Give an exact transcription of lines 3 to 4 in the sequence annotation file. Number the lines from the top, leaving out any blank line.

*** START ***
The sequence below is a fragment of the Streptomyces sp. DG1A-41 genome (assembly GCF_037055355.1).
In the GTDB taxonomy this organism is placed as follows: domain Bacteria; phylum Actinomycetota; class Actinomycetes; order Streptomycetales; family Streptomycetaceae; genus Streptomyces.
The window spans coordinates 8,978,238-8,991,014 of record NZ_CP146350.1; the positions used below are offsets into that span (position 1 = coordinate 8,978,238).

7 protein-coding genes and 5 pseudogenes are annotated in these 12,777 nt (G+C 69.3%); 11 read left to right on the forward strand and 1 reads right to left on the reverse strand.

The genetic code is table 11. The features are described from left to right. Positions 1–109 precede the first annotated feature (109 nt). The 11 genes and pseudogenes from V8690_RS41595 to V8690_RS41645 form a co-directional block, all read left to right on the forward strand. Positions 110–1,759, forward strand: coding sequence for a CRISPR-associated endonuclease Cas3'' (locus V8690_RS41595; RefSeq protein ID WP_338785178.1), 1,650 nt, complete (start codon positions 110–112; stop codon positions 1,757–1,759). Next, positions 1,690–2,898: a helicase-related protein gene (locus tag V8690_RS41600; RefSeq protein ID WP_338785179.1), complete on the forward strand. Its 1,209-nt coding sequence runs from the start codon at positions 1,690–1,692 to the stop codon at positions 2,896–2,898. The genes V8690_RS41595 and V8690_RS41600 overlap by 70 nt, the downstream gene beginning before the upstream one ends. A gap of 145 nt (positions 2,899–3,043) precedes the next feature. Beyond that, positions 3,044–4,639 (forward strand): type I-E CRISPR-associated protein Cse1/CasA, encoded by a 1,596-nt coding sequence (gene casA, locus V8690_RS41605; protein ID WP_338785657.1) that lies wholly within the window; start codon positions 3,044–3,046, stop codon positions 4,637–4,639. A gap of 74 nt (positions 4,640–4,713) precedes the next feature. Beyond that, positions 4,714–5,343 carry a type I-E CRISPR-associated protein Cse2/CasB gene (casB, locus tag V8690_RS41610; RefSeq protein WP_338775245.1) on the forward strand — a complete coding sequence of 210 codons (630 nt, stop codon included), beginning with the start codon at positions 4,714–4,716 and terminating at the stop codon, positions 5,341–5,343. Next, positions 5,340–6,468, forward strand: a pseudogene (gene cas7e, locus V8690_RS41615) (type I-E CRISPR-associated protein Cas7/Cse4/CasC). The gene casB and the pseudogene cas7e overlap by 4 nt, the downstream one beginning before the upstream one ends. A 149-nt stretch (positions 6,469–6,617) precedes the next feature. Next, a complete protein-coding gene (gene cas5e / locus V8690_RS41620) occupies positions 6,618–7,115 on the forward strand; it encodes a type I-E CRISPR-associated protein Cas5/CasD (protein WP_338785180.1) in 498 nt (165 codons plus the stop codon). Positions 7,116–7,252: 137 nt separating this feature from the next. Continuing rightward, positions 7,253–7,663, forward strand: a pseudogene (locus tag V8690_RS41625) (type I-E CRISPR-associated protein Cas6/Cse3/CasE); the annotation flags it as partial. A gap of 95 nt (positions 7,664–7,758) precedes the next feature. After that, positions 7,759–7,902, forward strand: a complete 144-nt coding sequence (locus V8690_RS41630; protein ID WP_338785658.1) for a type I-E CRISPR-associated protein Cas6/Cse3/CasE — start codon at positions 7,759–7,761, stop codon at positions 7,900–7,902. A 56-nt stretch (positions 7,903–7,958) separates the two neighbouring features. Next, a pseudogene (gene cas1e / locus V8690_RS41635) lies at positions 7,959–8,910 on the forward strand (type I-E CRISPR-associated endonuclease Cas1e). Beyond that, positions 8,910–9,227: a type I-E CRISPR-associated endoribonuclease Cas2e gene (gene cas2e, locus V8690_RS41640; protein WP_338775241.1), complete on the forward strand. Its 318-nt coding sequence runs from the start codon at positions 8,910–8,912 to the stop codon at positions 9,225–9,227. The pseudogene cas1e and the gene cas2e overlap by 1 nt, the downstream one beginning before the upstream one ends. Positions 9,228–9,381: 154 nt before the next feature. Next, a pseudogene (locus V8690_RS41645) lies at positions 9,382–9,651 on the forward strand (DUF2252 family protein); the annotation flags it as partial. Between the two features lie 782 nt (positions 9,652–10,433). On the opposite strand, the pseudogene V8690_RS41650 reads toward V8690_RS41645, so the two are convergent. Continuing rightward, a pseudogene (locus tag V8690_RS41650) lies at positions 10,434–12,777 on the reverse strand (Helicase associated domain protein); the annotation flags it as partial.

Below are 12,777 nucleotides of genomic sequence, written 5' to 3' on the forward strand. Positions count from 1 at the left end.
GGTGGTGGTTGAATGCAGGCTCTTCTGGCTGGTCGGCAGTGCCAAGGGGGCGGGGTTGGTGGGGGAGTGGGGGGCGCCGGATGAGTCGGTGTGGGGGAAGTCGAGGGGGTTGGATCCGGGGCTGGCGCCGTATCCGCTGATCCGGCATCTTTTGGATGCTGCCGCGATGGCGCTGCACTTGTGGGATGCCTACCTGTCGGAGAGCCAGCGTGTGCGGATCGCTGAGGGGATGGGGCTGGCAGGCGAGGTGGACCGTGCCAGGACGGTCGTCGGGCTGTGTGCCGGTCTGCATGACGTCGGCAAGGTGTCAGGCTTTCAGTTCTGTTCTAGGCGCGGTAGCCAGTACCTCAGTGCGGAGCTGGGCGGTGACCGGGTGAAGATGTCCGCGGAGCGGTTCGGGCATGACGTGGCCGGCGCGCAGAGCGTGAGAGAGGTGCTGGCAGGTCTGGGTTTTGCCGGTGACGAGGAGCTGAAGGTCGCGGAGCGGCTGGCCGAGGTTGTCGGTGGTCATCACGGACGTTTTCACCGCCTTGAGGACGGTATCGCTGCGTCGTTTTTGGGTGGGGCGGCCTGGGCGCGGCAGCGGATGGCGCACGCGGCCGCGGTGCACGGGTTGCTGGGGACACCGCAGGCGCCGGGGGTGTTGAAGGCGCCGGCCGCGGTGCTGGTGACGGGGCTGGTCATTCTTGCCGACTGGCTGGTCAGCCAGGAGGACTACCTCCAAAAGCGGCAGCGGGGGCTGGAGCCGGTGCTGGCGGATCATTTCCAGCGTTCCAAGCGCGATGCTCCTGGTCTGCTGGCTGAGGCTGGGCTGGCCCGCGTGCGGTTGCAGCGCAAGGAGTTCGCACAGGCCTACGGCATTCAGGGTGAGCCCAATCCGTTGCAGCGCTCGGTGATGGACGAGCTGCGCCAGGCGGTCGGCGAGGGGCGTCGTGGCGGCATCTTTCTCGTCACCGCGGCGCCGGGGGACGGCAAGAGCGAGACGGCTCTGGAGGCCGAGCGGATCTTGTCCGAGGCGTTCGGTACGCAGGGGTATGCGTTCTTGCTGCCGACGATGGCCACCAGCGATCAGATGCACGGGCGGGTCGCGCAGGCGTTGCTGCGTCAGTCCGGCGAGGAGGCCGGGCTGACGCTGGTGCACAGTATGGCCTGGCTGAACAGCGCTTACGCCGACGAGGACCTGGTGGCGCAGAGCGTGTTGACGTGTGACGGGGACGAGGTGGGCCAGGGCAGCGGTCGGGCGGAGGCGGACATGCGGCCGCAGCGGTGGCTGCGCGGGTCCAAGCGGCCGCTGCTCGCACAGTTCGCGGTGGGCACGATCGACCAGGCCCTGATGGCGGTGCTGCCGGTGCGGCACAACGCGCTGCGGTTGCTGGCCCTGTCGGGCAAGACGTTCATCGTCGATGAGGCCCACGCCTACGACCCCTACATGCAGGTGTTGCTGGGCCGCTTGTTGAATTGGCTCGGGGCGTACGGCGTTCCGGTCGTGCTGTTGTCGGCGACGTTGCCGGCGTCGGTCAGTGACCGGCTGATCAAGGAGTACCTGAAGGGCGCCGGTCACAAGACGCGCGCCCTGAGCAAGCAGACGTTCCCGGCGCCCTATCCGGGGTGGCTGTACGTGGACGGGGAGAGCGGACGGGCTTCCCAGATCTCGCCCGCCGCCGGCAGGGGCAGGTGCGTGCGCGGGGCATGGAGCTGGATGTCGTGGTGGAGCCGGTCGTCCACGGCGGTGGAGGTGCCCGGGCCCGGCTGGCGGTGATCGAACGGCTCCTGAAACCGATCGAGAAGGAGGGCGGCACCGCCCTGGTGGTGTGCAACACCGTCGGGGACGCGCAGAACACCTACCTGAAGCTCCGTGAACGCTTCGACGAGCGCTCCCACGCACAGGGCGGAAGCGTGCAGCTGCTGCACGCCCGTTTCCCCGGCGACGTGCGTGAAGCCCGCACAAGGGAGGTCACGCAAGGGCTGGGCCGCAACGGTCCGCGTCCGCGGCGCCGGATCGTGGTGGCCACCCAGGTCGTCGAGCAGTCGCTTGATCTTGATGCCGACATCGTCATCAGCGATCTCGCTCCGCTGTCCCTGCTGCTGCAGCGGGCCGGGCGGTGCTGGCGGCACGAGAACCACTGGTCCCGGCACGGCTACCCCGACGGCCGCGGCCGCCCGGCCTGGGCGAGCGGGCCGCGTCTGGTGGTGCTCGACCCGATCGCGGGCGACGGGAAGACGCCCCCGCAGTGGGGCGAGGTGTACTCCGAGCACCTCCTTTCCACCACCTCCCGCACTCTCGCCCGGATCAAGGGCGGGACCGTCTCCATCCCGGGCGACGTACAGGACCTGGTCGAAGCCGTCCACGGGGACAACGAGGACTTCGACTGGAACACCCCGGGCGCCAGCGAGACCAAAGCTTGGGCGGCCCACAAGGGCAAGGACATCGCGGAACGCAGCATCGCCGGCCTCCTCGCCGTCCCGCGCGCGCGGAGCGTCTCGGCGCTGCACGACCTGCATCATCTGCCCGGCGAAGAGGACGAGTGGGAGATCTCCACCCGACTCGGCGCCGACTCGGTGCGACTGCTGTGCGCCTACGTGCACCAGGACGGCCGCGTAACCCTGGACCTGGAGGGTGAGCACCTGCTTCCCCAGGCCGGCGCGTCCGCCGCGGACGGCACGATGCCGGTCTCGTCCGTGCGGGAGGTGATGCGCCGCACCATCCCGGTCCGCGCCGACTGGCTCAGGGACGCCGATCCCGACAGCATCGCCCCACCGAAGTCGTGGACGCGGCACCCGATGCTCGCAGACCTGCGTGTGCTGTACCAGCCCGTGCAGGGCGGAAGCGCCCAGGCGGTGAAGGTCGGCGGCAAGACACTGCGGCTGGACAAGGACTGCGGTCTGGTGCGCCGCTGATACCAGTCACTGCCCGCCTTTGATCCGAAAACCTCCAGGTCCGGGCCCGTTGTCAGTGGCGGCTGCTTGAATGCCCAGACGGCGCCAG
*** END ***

The window spans coordinates 8,978,238-8,991,014 of record NZ_CP146350.1; the positions used below are offsets into that span (position 1 = coordinate 8,978,238).

7 protein-coding genes and 5 pseudogenes are annotated in these 12,777 nt (G+C 69.3%); 11 read left to right on the forward strand and 1 reads right to left on the reverse strand.